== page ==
- Press Release
- Oct 5, 2022
Space Weather Outlook #01-11 — 20 Mar 2001
Official Space Weather Advisory issued by NOAA Space Environment Center
Boulder, Colorado, USA
SPACE WEATHER OUTLOOK #01- 11
2001 March 20 at 02:59 p.m. MST (2001 March 20 2159 UT)
**** SPACE WEATHER OUTLOOK ****
Summary For March 12-18
No space weather storms occurred. However, an Earth-directed coronal
mass ejection (CME) was detected on March 15.
Outlook For March 21-27
Space weather is expected to be at minor to moderate levels. The above
CME reached Earth early on March 19 and caused a geomagnetic storm
which was in progress at the time of this advisory. As a result of the
continuing storm and recent CME occurrences Category G1 (minor) to G2
(moderate) geomagnetic storm periods will be possible through March 22.
Category G2 geomagnetic storms are typically associated with the
following system effects: high latitude power systems may experience
voltage alarms with possible transformer damage during long duration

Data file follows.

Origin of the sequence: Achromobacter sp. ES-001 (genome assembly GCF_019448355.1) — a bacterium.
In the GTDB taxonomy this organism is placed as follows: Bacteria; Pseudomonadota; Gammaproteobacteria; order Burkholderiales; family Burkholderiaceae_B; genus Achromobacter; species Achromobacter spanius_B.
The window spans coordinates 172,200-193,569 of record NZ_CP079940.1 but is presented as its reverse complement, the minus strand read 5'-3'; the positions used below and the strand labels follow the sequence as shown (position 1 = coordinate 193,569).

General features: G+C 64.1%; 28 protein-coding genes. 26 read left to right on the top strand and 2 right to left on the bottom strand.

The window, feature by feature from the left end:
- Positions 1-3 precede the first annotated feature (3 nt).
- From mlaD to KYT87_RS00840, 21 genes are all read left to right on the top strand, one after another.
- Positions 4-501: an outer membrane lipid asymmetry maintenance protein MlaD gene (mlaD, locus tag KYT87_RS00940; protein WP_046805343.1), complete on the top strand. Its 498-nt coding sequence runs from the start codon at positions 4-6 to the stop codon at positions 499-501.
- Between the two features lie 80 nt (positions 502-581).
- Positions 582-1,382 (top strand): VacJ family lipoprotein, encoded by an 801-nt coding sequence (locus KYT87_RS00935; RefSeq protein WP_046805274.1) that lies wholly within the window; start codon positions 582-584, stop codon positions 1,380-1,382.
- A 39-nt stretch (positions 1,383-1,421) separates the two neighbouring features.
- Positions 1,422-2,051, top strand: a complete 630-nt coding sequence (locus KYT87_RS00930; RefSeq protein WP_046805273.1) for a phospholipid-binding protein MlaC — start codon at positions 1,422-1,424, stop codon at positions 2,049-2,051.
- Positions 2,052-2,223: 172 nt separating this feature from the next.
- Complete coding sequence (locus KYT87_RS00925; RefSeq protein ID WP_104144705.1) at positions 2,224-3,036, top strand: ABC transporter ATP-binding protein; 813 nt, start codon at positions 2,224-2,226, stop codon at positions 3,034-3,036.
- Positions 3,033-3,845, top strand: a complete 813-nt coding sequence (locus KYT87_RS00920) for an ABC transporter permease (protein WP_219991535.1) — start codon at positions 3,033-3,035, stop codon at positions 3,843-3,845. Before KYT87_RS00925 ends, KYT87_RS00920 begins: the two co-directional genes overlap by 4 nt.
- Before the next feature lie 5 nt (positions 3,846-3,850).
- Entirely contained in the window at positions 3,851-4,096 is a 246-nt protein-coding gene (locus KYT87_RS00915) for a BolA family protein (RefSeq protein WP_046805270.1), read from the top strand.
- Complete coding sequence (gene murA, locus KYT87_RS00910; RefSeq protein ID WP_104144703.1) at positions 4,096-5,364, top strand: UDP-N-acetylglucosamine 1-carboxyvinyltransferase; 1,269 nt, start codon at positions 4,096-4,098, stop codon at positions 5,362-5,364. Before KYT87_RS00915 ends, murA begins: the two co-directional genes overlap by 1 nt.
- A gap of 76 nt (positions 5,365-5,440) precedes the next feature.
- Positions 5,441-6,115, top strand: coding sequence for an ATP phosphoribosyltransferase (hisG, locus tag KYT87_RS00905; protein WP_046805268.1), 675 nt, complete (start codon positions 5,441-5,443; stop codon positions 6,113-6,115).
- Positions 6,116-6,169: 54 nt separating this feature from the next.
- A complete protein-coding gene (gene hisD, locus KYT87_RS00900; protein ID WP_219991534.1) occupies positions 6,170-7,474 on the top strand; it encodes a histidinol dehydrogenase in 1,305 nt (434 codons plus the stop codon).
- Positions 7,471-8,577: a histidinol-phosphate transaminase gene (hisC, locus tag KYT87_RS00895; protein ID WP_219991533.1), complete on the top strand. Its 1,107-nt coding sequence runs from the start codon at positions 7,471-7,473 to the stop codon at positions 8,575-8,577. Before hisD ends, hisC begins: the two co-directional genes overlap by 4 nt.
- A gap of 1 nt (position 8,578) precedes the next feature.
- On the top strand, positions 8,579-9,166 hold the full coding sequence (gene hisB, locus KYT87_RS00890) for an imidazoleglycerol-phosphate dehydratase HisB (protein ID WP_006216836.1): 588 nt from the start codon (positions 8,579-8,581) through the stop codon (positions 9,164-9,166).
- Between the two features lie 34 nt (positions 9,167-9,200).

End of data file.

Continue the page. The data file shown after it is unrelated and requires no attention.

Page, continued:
storms; possible changes in satellite drag affect orbital predictions
and corrective actions to satellite orientation may be needed by ground
control; and HF propagation can fade at higher latitudes. In addition,
aurora may be visible along the northern tier states. Isolated category
R1 (minor) radio blackouts will also be possible during the period.
Should an R1 radio blackout occur, expect minor degradation of
high-frequency radio communication on the sunlit side of Earth
resulting in occasional loss of radio contact; and low-frequency
navigation signals may be degraded for brief intervals.
Data used to provide space weather services are contributed by NOAA,
USAF, NASA, NSF, USGS, the International Space Environment Services
and other observatories, universities, and institutions. More
information is available at SEC’s Web site http://sec.noaa.gov or
(303) 497-5127. The NOAA Public Affairs contact is Barbara McGehan
at firstname.lastname@example.org or (303) 497-6288.